Recent Posts

Media Burn and the Art of Destruction

Su Xian

Thursday, Mar 01, 2018 - 12:24:56 am

@ Shu

Ant Farm, an avant garde video arts group founded in 1968 by Chip Lord and Doug Hall, is now a highly acknowledged collective of creatives that embrace the art of destruction (according to Patricia Mellencamp in her Journal of Film and Video).

One of the collective’s destructive artworks titled Media Burn (1975) is a performance that touches on the representative Read more →

Categories: Research
Shu, you touched on a very important concept: the ability of the media to insert ideas into public narrative. It is this idea that the media shapes the cultural narrative that Ant Farm was challenging, in a symbolic and destructive gesture. I think it would be worth discussing this idea because the media plays such an important role in our lives no matter the country or the culture we live in. Now it doesn't mean we have to destroy the media (what TRUMP is trying to do), but rather, we need to be aware of the media and its effects. I think that what would have been helpful in your critique of Media Burn is to also discuss its staging, the way in which it used the trappings of the media, the political speech, the flags, and the astronaut-like depiction of the car navigation, to fully capture the meaning and significance of Media Burn as a media spectacle. It is through the staging of the spectacle that they aimed their critique squarely into the media space.

Cadillac Ranch It Up

Jasmine

Wednesday, Feb 28, 2018 - 11:42:15 pm

@ Jasmine

Cadillac Ranch (1974) is an installation commissioned by Amarillo billionaire Stanley March 3, and created by the Ant Farm. The Ant Farm is a group of artists and architects from San Francisco which produced experimental artworks. Ant Farm uses different art forms such as architecture, performance, sculpture, installation and graphic design while documenting all these  on camera in order to Read more →

Categories: Research
Good job! Yes, you are right, Cadillac Ranch was originally conceived as a "roadside attraction," installed along the famous Route 66 in Texas, which is an iconic highway that is perhaps the most American of all highways for its many tourist attractions. There was even a television show called Route 66! And yes, Ant Farm had a love of the automobile, they all grew up in the 1950s and 60s when car culture was at its height in America and probably around the world. I am curious why think they buried the cars upside down? What does that say about planned obsolescence, one of the critical aspects of the work. The interview with Chip Lord wasn't mentioned, which would give you additional insight into this class work. However, this is ver good research!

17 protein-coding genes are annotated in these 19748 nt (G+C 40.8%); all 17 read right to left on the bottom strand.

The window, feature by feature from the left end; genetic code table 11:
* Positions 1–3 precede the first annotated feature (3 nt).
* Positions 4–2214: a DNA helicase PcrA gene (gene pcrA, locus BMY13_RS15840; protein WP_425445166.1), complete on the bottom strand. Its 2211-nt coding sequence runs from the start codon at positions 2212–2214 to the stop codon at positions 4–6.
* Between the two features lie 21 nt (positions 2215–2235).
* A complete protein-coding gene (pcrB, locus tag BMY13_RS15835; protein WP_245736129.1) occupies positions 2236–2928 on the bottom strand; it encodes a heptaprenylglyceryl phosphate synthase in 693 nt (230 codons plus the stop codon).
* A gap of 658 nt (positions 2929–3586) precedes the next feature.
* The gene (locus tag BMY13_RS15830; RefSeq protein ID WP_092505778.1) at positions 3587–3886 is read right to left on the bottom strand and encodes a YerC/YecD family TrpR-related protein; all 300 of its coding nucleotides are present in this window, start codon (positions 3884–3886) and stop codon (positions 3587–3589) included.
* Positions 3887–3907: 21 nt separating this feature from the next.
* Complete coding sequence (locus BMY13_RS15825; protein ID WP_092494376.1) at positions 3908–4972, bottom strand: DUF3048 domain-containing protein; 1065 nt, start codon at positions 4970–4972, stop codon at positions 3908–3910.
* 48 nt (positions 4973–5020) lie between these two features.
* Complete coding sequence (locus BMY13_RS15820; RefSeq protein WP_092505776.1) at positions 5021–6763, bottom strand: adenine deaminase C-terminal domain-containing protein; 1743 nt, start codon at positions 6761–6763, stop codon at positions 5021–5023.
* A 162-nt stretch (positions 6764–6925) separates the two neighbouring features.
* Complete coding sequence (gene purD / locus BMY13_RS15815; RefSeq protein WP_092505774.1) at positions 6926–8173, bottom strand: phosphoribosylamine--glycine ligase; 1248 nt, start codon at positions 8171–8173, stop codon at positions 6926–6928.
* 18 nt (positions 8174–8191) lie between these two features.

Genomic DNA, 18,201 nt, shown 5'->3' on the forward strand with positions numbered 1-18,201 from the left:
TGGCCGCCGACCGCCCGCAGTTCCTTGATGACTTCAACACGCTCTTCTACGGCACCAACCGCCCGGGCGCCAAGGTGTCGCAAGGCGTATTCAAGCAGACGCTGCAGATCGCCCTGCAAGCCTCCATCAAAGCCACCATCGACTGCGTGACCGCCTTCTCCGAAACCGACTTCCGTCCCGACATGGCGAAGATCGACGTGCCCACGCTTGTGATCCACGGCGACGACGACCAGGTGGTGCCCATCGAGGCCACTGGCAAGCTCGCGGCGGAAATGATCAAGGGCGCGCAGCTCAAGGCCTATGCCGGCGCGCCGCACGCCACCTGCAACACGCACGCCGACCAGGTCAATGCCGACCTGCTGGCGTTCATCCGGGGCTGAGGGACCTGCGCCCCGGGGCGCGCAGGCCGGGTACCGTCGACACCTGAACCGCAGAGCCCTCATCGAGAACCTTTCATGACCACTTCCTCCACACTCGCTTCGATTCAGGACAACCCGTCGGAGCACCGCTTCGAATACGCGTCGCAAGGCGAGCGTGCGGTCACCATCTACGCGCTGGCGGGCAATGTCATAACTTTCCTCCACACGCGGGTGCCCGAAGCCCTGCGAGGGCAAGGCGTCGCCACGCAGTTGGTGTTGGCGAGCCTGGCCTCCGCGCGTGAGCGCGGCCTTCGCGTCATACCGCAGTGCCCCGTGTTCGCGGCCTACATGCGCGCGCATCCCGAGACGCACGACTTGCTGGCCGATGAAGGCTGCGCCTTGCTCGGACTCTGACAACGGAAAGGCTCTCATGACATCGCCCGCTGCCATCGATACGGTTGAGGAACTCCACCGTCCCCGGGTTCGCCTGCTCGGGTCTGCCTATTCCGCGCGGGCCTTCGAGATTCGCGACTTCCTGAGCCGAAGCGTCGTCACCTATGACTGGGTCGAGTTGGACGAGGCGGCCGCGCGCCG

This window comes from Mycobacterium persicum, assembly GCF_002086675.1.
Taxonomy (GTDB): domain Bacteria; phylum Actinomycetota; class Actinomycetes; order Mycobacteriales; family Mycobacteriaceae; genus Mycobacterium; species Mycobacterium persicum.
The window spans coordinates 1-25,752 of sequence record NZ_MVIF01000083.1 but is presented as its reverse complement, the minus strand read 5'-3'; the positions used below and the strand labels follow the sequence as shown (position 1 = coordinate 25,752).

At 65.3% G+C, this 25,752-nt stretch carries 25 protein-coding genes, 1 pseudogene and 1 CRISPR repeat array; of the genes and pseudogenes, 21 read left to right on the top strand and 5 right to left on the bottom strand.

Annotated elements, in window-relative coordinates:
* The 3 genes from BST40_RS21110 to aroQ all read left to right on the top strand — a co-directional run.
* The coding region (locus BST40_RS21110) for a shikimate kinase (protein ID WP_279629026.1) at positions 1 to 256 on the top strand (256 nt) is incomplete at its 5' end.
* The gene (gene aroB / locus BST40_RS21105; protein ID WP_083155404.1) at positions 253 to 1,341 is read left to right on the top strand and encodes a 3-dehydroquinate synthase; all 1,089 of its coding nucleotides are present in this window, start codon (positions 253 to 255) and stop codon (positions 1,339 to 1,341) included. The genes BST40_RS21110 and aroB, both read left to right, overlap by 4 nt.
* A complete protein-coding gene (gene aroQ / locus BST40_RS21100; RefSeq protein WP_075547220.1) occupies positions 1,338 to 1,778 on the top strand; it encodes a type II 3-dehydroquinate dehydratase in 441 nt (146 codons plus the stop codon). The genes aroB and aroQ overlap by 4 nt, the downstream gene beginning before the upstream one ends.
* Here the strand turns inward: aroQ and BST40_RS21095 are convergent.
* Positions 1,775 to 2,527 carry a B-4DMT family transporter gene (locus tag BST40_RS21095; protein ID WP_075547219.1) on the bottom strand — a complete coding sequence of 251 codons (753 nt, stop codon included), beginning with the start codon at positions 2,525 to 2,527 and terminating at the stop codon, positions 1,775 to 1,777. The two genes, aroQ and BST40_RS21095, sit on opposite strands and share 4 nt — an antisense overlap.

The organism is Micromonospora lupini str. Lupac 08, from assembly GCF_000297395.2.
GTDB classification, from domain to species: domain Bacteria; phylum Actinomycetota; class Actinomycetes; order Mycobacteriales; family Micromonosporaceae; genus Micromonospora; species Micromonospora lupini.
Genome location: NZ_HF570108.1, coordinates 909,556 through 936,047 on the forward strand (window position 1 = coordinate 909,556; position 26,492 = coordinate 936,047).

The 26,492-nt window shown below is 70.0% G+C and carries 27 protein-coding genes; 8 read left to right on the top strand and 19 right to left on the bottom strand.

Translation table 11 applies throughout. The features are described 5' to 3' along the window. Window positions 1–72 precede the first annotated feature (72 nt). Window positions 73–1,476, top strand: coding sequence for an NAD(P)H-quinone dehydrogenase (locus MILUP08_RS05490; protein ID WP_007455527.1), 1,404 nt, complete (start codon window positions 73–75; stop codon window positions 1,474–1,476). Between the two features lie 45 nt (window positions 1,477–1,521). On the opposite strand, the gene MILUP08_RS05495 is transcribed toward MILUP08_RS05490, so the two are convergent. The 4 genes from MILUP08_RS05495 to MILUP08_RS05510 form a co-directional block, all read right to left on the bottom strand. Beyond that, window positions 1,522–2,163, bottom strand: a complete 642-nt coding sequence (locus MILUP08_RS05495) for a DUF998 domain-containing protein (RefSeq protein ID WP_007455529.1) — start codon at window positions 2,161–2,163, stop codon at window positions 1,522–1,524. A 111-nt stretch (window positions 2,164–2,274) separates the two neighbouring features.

ANT FARM: CADILLAC RANCH

Tan Xiang Rei

Wednesday, Feb 28, 2018 - 10:09:26 pm

@ REI

Ant Farm staged Cadillac Ranch Show in 1974 along U.S. Route 66 Texas. Ten different models of Cadillac cars were half-buried in a row, nose-first in the ground, at a sixty-degree angle corresponding to that of the Great Pyramid of Giza, in Egypt. Each car features one step in the evolution of the tail fin from 1949 to 1963 Read more →

Categories: Research
Good work and glad you made reference to the interview with Chip Lord. Yes, you are right, Cadillac Ranch grew out of the obsession with cars that was prevalent in the 50s and 60s in America, and of great importance to the Ant Farm artists. And you are absolutely correct that the placement of Cadillac Ranch was very specific to Route 66, to become what they referred to as a "roadside attraction." One thing that would have strengthened your conclusion was making mention of the participatory nature of Cadillac Ranch, which essentially turned the work into public art that inspired social interaction: which ties in very nicely with our study in Experimental Interaction.

Parodical or Commentary?

Bella Dai

Wednesday, Feb 28, 2018 - 09:09:59 pm

@ belladaiyunlang

Ant Farm (1968-1078) was founded as an architecture, graphic arts, and environmental design company by Chip Lord and Doug Michels (1943-2003) in 1968. The group of adventurous artists and architects based in San Francisco identified themselves as part of the underground culture in the late sixties and seventies. That how the company name was made.

We wanted to be an Read more →

Categories: Research
Bella, I love your conclusion! What a great comparison to today's technology of the mobile phone. We should ask the class this evening how many would like to put their foot through their phone. Maybe this could be an artistic project you can stage as a challenge to our dependence on mobile communications! Seriously, this is an excellent research critique, well researched, and you captured the issues quite well. You even made mention of the fact that they used TV to destroy TV, an excellent observation, but it might have helped if you had described how they did that. And what was the significance of the speech, the 4th of July staging, the patriotic gestures, etc. So they not only put their symbolic "foot" through the television set, they also challenged the spectacle of the mass media.

The Day that Cardillacs Stands up

Elizabeth Quek

Wednesday, Feb 28, 2018 - 06:51:38 pm

@ A blog for Liz

Artwork Review

(Source taken from: https://en.wikipedia.org/wiki/Cadillac_Ranch#/media/File:Cadillac_Ranch.jpg)

Title: Cadillac Ranch

Artist: Chip Lord

Year created: 1974/1994

Medium: Installation

Overview

Cadillac Ranch is an installation of 10 Cadillac’s buried nose deep in a line, in the dirt along route 66 west of Amarillo.

Its almost as if they were droven off a cliff and plunged head first into the ground. Now useless, the owners wander off looking for help and Read more →

Categories: Research
I like your description of how it appears that the cars in Cadillac Ranch were driven off of a cliff into the ground. And I also think it's an interesting observation you made as to the fact that the cars have been in the ground longer than they were on the road. You might have made mention that this gesture was intended to remind us of planned obsolescence, the very nature of the evolution of the tailfins. As we know, technology becomes outdated at such a fast rate, perhaps even faster today with our digital tools and mobile devices. I would also like to encourage you to consider in your conclusion, that what is truly important about Cadillac Ranch as a public artwork is how it became interactive and participatory with the viewer. People were encouraged to paint it, add graffiti, etc., So that ties in very closely with our study of interaction. Also, references from the interview with Chip Lord would have given you an added insight into this amazing work. Nevertheless, you captured it very well.

Burn Media BURN

ROS FARZANA

Wednesday, Feb 28, 2018 - 03:43:44 pm